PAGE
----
Business insight on an international scale

Valerie Berset-Price

GoingGlobal columnHeader web

 

Dear Valerie,

My business partner and I just came back from Southern India, where we met with a potential client over the course of three days. The meeting went very well and the trip was productive. We, however, experienced a strange situation where in the middle of the discussion/negotiation, the entire Indian team stood up and left the room. Nothing was said to us, and we did not know what had happened and why they all left the room. My partner and I sat there and waited 90 minutes for their return, puzzled and concerned. When they came back, nobody said a word; no one explained to us why the team felt the urge to leave or what they did during that time. We, of course, did not want to pry and did not ask any question. Now that we are back, could you please explain to us what may have occurred and why they all left the room like that for so long?

Thank you!

Robert D.

 

Valerie Berset-PriceDear Robert,

I can only imagine how awkward their sudden departure from the room, all at once, might have felt to you. The good news is that you reacted appropriately by not standing up yourself and leaving the room; waiting for their return without asking any questions was the right choice.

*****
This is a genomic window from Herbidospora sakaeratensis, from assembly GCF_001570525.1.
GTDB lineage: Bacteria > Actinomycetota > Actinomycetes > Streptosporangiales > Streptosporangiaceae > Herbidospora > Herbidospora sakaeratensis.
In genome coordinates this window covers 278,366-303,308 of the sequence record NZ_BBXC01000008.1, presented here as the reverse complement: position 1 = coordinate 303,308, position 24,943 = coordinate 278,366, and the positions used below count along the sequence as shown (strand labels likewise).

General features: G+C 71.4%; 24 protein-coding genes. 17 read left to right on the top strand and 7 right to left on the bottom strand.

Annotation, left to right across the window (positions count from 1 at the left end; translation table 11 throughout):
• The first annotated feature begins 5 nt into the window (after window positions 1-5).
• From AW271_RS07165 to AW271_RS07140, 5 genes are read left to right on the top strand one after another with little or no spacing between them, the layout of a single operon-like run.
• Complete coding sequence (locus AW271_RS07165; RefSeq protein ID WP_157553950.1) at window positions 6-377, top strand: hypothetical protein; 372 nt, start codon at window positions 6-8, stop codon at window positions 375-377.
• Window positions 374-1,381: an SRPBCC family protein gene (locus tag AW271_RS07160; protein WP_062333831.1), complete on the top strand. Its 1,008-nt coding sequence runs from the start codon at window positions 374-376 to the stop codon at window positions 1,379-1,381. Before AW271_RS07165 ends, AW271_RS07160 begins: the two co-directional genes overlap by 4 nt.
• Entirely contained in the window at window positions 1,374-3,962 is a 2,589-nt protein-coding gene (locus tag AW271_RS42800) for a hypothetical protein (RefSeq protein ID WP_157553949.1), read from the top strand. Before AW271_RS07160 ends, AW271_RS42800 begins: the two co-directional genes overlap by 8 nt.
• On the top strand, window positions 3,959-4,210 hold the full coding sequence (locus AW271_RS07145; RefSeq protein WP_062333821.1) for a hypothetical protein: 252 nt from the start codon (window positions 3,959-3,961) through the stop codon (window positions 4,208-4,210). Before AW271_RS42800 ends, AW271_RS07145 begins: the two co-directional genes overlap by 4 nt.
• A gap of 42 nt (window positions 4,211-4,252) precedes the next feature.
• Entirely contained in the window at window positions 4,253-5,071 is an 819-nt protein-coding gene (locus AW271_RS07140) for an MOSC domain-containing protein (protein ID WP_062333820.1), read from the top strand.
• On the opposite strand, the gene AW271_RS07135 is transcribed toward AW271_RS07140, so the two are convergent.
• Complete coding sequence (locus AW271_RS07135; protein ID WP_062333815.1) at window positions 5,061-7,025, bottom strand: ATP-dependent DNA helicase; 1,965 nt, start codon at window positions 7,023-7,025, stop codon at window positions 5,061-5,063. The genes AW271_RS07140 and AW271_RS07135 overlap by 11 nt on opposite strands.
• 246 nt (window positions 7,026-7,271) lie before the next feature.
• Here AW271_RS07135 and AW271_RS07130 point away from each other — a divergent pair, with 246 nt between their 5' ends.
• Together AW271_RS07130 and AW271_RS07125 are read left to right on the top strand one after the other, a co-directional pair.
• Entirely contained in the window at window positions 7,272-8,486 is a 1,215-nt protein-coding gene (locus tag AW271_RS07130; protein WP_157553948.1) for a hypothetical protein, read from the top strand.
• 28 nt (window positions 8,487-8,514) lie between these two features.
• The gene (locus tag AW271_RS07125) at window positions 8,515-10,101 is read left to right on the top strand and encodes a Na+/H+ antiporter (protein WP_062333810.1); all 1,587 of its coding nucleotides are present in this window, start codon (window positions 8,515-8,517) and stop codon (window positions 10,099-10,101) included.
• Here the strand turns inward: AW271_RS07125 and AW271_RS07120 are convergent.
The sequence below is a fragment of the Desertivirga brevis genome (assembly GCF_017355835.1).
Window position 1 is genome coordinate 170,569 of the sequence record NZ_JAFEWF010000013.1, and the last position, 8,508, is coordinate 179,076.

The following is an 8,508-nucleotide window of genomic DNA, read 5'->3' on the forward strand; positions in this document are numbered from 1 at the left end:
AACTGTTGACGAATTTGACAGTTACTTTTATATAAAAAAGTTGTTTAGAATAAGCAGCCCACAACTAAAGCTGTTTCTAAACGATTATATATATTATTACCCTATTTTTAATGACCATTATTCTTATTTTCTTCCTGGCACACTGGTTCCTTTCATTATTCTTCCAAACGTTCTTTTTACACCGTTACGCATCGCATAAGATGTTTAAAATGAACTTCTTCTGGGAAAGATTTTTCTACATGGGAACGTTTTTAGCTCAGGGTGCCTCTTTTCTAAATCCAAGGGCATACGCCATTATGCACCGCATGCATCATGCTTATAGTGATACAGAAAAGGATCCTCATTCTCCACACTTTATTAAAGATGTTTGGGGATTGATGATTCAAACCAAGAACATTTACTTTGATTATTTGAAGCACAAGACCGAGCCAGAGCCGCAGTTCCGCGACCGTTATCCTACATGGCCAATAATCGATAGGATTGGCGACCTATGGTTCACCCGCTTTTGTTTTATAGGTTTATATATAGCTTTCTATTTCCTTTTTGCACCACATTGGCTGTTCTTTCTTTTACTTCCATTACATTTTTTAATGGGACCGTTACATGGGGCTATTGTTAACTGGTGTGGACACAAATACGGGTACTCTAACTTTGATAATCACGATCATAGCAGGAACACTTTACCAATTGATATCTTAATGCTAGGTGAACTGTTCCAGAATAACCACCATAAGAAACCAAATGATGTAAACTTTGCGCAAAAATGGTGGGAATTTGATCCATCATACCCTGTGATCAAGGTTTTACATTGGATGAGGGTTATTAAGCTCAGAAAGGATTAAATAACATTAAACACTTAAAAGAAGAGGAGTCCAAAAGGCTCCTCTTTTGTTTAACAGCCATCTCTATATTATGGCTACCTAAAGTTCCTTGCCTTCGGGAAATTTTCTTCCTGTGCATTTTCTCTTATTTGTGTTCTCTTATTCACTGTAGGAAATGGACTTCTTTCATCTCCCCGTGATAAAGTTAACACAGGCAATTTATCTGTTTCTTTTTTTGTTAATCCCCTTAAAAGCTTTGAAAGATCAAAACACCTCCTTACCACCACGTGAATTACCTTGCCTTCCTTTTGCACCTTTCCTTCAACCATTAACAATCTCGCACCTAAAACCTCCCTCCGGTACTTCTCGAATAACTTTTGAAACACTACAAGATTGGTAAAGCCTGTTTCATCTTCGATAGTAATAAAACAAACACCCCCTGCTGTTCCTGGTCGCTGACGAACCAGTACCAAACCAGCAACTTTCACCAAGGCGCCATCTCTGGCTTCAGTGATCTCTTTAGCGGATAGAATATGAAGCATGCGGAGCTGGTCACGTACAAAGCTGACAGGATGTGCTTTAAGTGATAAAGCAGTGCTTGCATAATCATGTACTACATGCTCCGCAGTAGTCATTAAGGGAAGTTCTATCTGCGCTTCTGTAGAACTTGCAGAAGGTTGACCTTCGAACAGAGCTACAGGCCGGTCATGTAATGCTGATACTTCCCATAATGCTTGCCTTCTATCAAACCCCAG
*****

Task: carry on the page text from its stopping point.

In most Asian countries, there is a group-focus attitude. You probably had reached a level in the discussion where they felt that they had to regroup and discuss their next move together. It is thus such a normal need to them that they did not even think it necessary to explain to you why they had to absent themselves for 90 minutes. In their culture, it is a normal occurrence to regroup among team members and weigh their options, and it is not considered rude to leave without any explanation.

In contrast, business people in the United States tend to be more individualistic and the highest ranking individual within the group is the one who makes decisions without having to consult with all the members of her team. Team members in
the U.S. will embrace the boss’s decision and accept it as the
best one.

In India, China, Japan, South Korea, etc., there is a need for group harmony and consensus. This process is often lengthy and tedious to Westerners who don’t understand the need for consensus.  The flip side is that once consensus has been reached in a group-focused culture, the subsequent steps then take place very quickly.

 

Do you have a question for Going Global? Email Valerie@vbjusa.com. Please note that the Vancouver Business Journal and Valerie Berset-Price reserve the right to publish your letter or an edited version in all print and electronic media.

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